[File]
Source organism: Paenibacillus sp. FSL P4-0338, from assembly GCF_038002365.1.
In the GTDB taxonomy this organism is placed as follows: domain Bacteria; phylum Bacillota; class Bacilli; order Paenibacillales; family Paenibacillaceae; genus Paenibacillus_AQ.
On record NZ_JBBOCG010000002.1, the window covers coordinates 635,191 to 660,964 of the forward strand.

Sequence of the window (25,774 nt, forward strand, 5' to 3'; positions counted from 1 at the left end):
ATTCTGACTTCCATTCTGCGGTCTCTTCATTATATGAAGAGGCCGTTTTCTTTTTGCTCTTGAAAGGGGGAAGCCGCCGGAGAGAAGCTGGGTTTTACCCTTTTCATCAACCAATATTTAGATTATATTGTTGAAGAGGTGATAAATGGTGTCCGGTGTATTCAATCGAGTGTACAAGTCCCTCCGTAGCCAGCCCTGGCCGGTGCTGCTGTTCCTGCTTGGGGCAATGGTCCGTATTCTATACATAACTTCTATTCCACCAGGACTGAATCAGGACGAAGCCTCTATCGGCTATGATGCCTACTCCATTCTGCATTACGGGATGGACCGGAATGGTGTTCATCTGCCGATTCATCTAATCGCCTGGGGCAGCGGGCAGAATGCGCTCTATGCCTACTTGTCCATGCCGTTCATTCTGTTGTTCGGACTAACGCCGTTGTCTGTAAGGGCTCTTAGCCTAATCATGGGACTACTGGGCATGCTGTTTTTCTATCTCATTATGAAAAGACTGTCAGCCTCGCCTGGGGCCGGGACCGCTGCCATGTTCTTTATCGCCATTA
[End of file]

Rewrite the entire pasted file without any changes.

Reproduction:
Source organism: Paenibacillus sp. FSL P4-0338, from assembly GCF_038002365.1.
In the GTDB taxonomy this organism is placed as follows: domain Bacteria; phylum Bacillota; class Bacilli; order Paenibacillales; family Paenibacillaceae; genus Paenibacillus_AQ.
On record NZ_JBBOCG010000002.1, the window covers coordinates 635,191 to 660,964 of the forward strand.

Sequence of the window (25,774 nt, forward strand, 5' to 3'; positions counted from 1 at the left end):
ATTCTGACTTCCATTCTGCGGTCTCTTCATTATATGAAGAGGCCGTTTTCTTTTTGCTCTTGAAAGGGGGAAGCCGCCGGAGAGAAGCTGGGTTTTACCCTTTTCATCAACCAATATTTAGATTATATTGTTGAAGAGGTGATAAATGGTGTCCGGTGTATTCAATCGAGTGTACAAGTCCCTCCGTAGCCAGCCCTGGCCGGTGCTGCTGTTCCTGCTTGGGGCAATGGTCCGTATTCTATACATAACTTCTATTCCACCAGGACTGAATCAGGACGAAGCCTCTATCGGCTATGATGCCTACTCCATTCTGCATTACGGGATGGACCGGAATGGTGTTCATCTGCCGATTCATCTAATCGCCTGGGGCAGCGGGCAGAATGCGCTCTATGCCTACTTGTCCATGCCGTTCATTCTGTTGTTCGGACTAACGCCGTTGTCTGTAAGGGCTCTTAGCCTAATCATGGGACTACTGGGCATGCTGTTTTTCTATCTCATTATGAAAAGACTGTCAGCCTCGCCTGGGGCCGGGACCGCTGCCATGTTCTTTATCGCCATTA